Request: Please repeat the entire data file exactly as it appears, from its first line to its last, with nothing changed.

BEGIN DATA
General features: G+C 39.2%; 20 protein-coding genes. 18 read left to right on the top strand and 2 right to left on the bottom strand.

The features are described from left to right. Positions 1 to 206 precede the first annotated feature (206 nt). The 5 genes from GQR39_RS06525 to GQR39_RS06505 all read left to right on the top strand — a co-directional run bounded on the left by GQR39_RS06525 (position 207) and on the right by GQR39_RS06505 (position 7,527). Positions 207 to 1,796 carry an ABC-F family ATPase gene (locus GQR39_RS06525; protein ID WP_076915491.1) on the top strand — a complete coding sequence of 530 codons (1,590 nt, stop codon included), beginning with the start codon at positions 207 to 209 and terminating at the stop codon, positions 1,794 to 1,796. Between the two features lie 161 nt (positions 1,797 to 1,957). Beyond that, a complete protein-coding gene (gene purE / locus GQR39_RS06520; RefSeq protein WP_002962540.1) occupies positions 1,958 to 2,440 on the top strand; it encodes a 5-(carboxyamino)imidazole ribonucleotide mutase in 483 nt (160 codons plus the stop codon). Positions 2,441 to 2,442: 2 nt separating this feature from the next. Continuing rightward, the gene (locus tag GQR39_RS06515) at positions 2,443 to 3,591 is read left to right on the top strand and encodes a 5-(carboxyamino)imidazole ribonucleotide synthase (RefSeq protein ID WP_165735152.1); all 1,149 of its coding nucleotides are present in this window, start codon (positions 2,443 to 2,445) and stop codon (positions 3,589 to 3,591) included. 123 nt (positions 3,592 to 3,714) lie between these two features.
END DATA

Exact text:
General features: G+C 39.2%; 20 protein-coding genes. 18 read left to right on the top strand and 2 right to left on the bottom strand.

The features are described from left to right. Positions 1 to 206 precede the first annotated feature (206 nt). The 5 genes from GQR39_RS06525 to GQR39_RS06505 all read left to right on the top strand — a co-directional run bounded on the left by GQR39_RS06525 (position 207) and on the right by GQR39_RS06505 (position 7,527). Positions 207 to 1,796 carry an ABC-F family ATPase gene (locus GQR39_RS06525; protein ID WP_076915491.1) on the top strand — a complete coding sequence of 530 codons (1,590 nt, stop codon included), beginning with the start codon at positions 207 to 209 and terminating at the stop codon, positions 1,794 to 1,796. Between the two features lie 161 nt (positions 1,797 to 1,957). Beyond that, a complete protein-coding gene (gene purE / locus GQR39_RS06520; RefSeq protein WP_002962540.1) occupies positions 1,958 to 2,440 on the top strand; it encodes a 5-(carboxyamino)imidazole ribonucleotide mutase in 483 nt (160 codons plus the stop codon). Positions 2,441 to 2,442: 2 nt separating this feature from the next. Continuing rightward, the gene (locus tag GQR39_RS06515) at positions 2,443 to 3,591 is read left to right on the top strand and encodes a 5-(carboxyamino)imidazole ribonucleotide synthase (RefSeq protein ID WP_165735152.1); all 1,149 of its coding nucleotides are present in this window, start codon (positions 2,443 to 2,445) and stop codon (positions 3,589 to 3,591) included. 123 nt (positions 3,592 to 3,714) lie between these two features.